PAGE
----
Sunday, May 6, 2012
There are simple tricks every good cook knows and most self-professed "bad cooks" just haven't yet learned, and one of them is searing meat in a pan. This is a dead-easy technique that works for most tender meats: chicken breast, pork loin or tenderloin, beef steaks, fish, turkey cutlets, even hamburgers and shrimp. (In general, this quick-cook method doesn't work well with gristly meats like chuck roasts or stew meat; they're better off braised, though if you slice them against the grain and marinate them, it's possible.) It's a skill that allows you to get dinner on the table in minutes, and, as shown here, is often the first step in a one-pan meal.
1 lb boneless, skinless chicken tenders (a pre-cut breast meat portion)
1 yellow or orange bell pepper
1 red bell pepper
1 large yellow onion
Poultry seasoning or chili powder
Flour tortillas (or corn if you prefer)
Buying your mise-en-place saves a lot of time: I set Sparky up with seeded pepper strips, onions cut in half and then in "petals" and I simply tossed the chicken tenders with a bit of salt, pepper, poultry seasoning (if you like a little heat, use chili powder) and some olive oil. If you don't want to chop onions and peppers, buy them prepared at your grocery's salad bar, and make sure to get boneless, skinless chicken.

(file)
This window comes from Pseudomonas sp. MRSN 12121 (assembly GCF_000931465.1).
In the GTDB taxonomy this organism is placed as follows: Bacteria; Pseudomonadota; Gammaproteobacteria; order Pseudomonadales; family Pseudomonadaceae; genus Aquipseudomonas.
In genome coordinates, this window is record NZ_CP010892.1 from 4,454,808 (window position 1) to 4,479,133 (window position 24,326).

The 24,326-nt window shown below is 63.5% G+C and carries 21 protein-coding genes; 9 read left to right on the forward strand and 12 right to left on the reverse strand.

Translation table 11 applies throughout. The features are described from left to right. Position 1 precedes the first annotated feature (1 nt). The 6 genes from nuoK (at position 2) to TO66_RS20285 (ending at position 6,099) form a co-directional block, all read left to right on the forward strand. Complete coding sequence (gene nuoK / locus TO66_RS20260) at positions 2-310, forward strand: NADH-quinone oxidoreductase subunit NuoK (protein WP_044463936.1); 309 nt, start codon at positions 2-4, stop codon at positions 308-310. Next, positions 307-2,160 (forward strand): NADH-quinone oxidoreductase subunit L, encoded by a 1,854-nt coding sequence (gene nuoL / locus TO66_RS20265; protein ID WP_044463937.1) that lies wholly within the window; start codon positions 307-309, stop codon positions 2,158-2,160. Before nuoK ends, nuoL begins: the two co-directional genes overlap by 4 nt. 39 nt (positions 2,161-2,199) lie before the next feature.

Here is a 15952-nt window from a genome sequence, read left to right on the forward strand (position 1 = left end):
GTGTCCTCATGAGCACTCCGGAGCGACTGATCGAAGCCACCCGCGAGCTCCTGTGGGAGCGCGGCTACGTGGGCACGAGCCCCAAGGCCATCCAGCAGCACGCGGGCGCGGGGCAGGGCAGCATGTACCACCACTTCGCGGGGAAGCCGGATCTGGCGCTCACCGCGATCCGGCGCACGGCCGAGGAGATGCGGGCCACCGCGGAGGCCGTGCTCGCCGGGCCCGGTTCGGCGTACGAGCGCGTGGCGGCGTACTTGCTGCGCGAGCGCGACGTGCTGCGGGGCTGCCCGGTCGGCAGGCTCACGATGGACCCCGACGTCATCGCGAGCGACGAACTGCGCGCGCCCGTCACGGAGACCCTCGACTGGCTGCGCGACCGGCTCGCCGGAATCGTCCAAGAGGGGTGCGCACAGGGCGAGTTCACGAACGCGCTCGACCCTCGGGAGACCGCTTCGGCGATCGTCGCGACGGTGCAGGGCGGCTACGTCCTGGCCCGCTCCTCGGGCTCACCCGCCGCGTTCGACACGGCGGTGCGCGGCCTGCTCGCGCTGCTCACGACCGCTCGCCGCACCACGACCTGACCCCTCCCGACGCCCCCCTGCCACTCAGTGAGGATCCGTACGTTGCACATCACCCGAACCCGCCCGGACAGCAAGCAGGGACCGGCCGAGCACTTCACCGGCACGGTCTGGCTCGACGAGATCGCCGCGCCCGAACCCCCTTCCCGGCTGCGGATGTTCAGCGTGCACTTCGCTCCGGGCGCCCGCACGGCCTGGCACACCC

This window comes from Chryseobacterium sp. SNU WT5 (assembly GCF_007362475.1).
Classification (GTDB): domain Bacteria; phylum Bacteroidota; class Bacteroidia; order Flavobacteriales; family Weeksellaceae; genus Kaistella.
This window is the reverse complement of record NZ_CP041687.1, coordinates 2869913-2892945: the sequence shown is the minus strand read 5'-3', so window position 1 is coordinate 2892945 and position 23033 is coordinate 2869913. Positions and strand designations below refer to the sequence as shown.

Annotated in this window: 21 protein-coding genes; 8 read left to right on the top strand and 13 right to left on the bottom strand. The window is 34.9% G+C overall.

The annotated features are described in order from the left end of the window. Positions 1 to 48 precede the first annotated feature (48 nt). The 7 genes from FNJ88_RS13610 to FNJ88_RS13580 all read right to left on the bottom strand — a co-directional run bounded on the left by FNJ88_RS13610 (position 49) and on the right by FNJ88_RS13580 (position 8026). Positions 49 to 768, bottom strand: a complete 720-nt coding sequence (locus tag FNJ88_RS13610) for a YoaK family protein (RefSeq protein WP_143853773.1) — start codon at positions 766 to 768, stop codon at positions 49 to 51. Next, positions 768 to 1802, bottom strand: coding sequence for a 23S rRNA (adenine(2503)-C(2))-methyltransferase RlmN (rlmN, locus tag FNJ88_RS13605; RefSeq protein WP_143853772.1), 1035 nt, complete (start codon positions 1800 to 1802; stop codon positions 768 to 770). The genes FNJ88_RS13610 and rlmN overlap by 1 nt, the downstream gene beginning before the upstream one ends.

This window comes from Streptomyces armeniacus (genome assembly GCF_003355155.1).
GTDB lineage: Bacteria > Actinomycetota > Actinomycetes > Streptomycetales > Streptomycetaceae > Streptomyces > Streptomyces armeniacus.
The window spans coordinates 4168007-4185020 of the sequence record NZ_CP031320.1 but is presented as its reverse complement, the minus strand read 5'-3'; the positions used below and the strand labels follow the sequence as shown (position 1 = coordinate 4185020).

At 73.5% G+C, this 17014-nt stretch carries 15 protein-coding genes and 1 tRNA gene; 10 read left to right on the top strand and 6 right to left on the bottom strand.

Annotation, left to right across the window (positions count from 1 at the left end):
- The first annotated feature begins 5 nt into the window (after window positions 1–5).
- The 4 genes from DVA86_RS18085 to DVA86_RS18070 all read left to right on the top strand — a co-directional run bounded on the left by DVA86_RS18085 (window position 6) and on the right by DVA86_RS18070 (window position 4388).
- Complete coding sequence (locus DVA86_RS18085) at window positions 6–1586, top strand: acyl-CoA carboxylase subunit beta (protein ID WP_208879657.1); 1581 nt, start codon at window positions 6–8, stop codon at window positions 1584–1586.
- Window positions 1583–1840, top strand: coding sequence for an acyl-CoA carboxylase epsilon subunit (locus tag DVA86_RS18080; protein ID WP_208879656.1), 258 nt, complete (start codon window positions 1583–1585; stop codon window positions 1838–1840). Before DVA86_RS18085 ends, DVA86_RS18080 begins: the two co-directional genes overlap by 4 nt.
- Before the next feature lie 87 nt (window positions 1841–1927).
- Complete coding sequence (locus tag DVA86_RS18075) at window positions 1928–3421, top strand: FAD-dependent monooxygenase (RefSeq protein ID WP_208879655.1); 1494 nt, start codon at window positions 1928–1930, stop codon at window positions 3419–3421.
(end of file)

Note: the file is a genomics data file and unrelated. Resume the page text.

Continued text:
Sparky put our enameled cast-iron skillet on high heat and added a small slick of vegetable oil, and we waited five minutes for it to come up to temperature.
To test the heat, Sparky dropped a single droplet of water (be careful, it might splatter) and when it evaporated completely, he began adding the chicken tenders to the pan one at a time, leaving ample space in between each piece for air circulation.
We allowed them to sit undisturbed for 3-5 minutes until we could see the bottom had caramelized a bit and the chicken was starting to change color near the pan. Sparky carefully checked to see if they released easily from the pan, then flipped them over (the thickest were flipped 3 turns 1/3 of the way each time.) They stayed on the second side for about 5-7 minutes, or until they were firm when poked with tongs.
The chicken was kept warm in a low oven while Sparky added the onions and peppers to the pan along with a bit of salt. We left the heat on high for a few minutes to brown the vegetables a bit, stirring occasionally, and then turned the heat to medium low for about 5-10 minutes until they softened.
We heated up some flour tortillas and then served our fajitas with salsa, cheese, and sour cream. A delicious dinner that anyone can make, and that only takes a few minutes to put together!